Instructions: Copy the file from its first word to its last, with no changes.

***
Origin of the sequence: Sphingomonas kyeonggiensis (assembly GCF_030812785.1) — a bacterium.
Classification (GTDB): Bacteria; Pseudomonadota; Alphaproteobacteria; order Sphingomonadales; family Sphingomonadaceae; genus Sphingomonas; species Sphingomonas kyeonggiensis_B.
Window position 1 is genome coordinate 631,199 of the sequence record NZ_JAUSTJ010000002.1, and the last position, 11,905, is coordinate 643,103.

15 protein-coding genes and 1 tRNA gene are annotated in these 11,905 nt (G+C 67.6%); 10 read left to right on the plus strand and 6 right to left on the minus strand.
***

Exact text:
Origin of the sequence: Sphingomonas kyeonggiensis (assembly GCF_030812785.1) — a bacterium.
Classification (GTDB): Bacteria; Pseudomonadota; Alphaproteobacteria; order Sphingomonadales; family Sphingomonadaceae; genus Sphingomonas; species Sphingomonas kyeonggiensis_B.
Window position 1 is genome coordinate 631,199 of the sequence record NZ_JAUSTJ010000002.1, and the last position, 11,905, is coordinate 643,103.

15 protein-coding genes and 1 tRNA gene are annotated in these 11,905 nt (G+C 67.6%); 10 read left to right on the plus strand and 6 right to left on the minus strand.